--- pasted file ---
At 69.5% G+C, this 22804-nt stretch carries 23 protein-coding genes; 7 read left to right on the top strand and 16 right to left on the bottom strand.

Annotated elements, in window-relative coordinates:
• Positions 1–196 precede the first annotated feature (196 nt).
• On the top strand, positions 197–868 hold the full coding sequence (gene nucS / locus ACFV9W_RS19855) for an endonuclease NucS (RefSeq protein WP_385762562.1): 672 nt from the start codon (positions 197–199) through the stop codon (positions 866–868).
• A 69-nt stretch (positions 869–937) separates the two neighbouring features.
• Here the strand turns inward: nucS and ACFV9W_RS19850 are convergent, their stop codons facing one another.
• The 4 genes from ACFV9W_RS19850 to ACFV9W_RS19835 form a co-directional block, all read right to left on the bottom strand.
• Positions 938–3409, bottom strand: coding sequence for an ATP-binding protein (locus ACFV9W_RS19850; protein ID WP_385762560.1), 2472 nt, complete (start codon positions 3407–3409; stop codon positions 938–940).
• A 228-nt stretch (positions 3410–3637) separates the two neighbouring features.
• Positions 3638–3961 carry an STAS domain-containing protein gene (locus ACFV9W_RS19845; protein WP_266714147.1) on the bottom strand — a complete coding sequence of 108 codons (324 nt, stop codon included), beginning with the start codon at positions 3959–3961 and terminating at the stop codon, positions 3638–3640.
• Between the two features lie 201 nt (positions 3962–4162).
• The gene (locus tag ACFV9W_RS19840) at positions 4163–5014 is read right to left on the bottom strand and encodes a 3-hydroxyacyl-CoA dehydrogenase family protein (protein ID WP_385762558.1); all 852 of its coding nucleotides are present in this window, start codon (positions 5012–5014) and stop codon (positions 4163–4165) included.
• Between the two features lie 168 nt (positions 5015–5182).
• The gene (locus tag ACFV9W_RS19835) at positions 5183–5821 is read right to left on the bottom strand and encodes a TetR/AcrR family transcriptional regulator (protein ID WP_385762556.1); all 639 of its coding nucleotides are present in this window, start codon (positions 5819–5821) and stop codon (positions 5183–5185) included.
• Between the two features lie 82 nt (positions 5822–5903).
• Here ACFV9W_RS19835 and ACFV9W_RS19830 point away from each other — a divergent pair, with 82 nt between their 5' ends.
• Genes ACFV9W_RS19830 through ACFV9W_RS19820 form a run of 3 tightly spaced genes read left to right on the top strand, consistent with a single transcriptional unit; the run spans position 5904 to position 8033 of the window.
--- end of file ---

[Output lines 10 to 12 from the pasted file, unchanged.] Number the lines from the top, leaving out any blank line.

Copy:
• Positions 3638–3961 carry an STAS domain-containing protein gene (locus ACFV9W_RS19845; protein WP_266714147.1) on the bottom strand — a complete coding sequence of 108 codons (324 nt, stop codon included), beginning with the start codon at positions 3959–3961 and terminating at the stop codon, positions 3638–3640.
• Between the two features lie 201 nt (positions 3962–4162).
• The gene (locus tag ACFV9W_RS19840) at positions 4163–5014 is read right to left on the bottom strand and encodes a 3-hydroxyacyl-CoA dehydrogenase family protein (protein ID WP_385762558.1); all 852 of its coding nucleotides are present in this window, start codon (positions 5012–5014) and stop codon (positions 4163–4165) included.